December 10th, 2010 until February 5th, 2011 – Galerie Krinzinger
Eva Schlegel was born in Hall in Tirol, Austria, in 1960. Her work, which features a technique combining lacquer with oil paints, is grouped in cycles such as Wolkenbilder (Cloud Formations) and Katastrophenbilder (Pictures of Disaster). She achieves particularly disorienting effects by blurring the boundaries between photography, painting and collage. Schlegel, born in 1960, has made a name for herself in Europe and beyond through a large number of exhibitions.
Her work has been extensively exhibited at galleries and museums in Europe, the Sydney Biennial and the Venice Biennale. She has had solo exhibitions at the Neue Galerie Joanneum, Graz, the Museum Moderner Kunst, Vienna, and the Museum für Lackkunst, Münster.

The Vienna based artist has worked successfully for many years on an international level in the fields of photography, installation and site-specific intervention. She was teaching for ten years as Professor for Photography at the Academy of Fine Arts in Vienna. Eva Schlegel realized many projects in public space using photography as well as new technologies. Last year three permanent projects were finished at Novartis-Campus (2007) in Basel, which have been published by Hatje Cantz in 2008. On Eva Schlegels home page (evaschlegel.com) you will find more information both on her work and her public interventions. The artist is also shown at artnet.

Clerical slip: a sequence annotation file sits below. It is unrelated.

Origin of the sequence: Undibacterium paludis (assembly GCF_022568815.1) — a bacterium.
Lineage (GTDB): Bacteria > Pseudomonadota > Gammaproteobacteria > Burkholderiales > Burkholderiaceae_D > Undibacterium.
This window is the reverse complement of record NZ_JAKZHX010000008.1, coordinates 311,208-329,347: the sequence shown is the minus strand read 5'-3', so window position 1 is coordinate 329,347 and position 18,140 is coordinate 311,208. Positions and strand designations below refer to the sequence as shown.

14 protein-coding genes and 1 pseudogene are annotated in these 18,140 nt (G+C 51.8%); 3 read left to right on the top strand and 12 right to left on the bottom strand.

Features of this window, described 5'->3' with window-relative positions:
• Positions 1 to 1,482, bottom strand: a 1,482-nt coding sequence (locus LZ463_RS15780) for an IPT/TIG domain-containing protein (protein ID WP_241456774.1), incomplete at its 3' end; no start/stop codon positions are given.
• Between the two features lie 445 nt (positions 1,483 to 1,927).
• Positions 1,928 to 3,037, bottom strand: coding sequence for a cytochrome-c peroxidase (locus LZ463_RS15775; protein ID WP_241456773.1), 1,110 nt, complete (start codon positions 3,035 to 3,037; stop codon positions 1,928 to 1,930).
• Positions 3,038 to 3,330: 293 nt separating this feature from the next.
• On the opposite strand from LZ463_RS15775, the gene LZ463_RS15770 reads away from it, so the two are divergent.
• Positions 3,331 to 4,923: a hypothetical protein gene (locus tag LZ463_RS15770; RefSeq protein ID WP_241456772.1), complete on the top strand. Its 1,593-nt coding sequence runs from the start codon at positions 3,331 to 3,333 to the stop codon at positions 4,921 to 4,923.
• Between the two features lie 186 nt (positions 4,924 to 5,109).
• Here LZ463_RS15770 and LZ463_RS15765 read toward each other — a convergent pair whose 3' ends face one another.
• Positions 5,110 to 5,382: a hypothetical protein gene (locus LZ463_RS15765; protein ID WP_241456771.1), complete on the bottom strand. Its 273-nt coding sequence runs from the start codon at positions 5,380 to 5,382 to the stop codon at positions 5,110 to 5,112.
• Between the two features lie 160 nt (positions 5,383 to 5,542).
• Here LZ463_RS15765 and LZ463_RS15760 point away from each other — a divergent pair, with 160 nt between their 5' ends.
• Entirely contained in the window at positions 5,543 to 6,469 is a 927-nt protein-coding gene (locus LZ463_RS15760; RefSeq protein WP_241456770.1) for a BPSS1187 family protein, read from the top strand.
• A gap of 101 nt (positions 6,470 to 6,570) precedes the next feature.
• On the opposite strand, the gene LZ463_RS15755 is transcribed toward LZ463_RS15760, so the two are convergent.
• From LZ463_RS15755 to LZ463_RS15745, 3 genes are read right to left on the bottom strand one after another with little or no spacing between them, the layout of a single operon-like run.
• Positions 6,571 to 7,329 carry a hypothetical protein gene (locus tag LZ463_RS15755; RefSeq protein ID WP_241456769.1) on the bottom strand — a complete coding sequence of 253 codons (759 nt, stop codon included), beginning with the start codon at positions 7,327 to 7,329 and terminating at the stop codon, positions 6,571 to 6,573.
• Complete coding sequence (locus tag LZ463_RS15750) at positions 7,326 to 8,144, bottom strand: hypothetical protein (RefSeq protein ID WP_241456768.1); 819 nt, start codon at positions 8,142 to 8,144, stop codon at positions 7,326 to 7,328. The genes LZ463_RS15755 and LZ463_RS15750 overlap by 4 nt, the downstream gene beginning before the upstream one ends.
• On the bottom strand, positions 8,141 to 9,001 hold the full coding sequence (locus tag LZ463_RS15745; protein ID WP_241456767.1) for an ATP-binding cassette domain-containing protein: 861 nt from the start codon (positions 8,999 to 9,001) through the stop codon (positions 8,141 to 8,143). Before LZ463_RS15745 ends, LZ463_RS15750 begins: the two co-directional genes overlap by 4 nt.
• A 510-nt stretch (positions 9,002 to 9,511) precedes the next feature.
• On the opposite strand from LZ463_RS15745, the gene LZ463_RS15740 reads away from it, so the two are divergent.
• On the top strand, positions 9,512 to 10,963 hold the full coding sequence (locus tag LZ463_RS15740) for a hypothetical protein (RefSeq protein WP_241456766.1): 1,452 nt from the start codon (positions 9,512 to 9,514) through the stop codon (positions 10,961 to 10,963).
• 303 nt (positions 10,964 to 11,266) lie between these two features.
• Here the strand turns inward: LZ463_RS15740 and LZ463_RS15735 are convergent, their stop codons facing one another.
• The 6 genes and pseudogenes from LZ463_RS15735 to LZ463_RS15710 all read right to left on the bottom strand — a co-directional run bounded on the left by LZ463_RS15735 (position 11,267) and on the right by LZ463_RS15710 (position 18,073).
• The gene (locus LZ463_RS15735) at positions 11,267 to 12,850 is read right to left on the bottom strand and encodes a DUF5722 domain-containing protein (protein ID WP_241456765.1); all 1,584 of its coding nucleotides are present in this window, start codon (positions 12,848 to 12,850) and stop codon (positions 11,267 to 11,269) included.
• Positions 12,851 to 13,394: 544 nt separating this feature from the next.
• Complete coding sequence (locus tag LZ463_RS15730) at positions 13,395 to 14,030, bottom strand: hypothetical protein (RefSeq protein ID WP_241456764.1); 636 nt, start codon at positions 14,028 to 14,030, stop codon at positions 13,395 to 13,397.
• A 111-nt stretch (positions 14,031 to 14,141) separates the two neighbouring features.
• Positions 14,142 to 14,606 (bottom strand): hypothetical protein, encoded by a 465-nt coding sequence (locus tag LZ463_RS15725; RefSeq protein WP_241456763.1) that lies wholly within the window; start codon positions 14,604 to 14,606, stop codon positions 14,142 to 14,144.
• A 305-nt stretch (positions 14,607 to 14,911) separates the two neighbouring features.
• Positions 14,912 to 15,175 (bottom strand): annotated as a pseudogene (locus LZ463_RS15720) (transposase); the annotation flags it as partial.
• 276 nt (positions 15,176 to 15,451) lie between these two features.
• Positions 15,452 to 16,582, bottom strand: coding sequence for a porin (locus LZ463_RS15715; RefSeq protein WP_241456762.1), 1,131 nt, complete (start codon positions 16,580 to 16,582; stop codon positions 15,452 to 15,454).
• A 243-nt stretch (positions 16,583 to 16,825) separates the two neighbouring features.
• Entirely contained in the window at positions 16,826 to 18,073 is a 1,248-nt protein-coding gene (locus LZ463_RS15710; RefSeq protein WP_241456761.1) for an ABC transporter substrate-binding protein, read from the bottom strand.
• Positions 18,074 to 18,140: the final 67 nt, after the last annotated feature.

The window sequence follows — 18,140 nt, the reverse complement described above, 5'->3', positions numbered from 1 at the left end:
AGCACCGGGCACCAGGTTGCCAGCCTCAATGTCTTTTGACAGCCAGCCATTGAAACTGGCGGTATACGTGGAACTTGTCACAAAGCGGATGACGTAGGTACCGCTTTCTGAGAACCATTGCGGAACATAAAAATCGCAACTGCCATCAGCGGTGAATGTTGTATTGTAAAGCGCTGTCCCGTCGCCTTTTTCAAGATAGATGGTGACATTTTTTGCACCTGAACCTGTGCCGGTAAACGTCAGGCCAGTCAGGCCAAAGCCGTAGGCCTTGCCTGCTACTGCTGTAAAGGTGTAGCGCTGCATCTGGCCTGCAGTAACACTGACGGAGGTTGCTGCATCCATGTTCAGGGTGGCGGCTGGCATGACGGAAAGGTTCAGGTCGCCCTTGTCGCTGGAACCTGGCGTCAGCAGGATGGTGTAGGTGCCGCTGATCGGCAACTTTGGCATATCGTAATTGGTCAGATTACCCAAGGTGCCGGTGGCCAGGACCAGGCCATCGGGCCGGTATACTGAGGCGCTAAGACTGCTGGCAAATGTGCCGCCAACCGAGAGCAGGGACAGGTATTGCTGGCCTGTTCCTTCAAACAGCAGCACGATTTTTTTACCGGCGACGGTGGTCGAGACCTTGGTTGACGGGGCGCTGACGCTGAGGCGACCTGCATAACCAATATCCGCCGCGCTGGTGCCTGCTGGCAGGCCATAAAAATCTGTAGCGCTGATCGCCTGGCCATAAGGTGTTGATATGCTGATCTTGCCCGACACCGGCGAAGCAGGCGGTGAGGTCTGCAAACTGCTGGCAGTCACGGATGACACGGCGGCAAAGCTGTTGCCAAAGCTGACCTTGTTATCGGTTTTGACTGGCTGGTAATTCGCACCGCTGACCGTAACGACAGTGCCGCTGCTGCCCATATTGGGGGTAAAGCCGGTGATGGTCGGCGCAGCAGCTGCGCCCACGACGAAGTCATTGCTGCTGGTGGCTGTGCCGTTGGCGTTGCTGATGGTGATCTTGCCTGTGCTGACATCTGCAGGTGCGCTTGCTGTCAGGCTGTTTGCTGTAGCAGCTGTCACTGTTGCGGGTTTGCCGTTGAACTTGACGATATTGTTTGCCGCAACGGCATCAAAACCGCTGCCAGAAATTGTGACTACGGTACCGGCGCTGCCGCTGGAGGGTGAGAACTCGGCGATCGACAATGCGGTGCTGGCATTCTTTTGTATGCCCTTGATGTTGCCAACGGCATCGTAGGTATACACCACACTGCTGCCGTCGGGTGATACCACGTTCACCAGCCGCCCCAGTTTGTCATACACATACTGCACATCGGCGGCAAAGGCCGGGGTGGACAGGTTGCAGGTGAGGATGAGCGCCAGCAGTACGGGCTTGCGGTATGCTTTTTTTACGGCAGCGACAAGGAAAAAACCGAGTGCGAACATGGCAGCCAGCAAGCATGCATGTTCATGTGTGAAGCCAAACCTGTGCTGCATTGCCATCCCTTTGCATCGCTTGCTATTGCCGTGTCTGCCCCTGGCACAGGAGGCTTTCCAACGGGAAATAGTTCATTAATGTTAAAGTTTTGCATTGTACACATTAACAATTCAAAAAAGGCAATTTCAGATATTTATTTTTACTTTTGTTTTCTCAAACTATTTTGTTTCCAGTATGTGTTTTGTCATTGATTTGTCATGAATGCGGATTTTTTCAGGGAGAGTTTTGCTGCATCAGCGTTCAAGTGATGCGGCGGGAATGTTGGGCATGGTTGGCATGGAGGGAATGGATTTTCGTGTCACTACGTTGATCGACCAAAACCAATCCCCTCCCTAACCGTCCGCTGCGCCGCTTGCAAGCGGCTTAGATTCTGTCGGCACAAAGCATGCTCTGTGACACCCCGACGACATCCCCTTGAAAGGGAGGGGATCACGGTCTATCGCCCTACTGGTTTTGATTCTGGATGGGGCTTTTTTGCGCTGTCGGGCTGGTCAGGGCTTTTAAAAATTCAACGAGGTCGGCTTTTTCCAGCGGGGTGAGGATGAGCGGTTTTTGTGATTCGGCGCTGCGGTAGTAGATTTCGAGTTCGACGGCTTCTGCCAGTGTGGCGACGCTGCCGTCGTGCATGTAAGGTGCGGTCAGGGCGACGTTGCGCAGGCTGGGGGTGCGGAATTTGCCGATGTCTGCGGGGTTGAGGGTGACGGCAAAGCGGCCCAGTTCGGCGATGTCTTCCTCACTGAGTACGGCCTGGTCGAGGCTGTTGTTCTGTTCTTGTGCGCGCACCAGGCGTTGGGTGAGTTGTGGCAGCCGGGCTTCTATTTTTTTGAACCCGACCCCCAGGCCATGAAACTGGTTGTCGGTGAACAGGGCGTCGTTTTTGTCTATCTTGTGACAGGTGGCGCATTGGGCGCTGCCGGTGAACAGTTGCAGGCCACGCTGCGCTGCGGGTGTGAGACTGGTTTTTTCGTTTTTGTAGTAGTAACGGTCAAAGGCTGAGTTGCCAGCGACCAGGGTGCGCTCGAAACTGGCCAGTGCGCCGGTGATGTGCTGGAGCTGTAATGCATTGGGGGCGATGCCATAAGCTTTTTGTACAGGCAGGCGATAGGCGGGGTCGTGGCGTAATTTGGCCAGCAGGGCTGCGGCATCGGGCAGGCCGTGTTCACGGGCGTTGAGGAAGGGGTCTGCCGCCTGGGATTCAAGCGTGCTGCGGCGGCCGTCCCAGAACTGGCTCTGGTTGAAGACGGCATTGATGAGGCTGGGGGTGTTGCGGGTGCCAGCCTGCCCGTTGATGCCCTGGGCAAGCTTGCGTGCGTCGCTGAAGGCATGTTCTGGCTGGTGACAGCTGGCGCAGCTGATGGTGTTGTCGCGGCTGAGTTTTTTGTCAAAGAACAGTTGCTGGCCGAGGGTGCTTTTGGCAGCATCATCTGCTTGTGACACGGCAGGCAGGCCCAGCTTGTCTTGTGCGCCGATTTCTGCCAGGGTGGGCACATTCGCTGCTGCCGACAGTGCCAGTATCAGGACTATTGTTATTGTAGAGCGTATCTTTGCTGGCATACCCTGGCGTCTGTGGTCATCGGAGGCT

Her work, which features a technique combining lacquer with oil paints, is grouped in cycles such as Wolkenbilder (Cloud Formations) and Katastrophenbilder (Pictures of Disaster). She achieves particularly disorienting effects by blurring the boundaries between photography, painting and collage. Schlegel, born in 1960, has made a name for herself in Europe and beyond through a large number of exhibitions.
The series „Clouds and more’ from 2008 (47 x 34,5 cm) deals with the phenomenon of lenticular clouds. Eva Schlegel transforms photos mostly found on the internet into photoengravings. The strange ufo-like celestial formations, already known to italian fresco painting of the fifteenth century, function similarly to sketches. In Eva Schlegel’s work, the weightlessness and the fanciful-utopian appearance of these clouds is confronted with the terrestrial everyday character of the landscape and the architecture. It is exactly the use of found photos in photoengraving which points out to this transition between the immaterial and the material and enables an abstract reading of the work.

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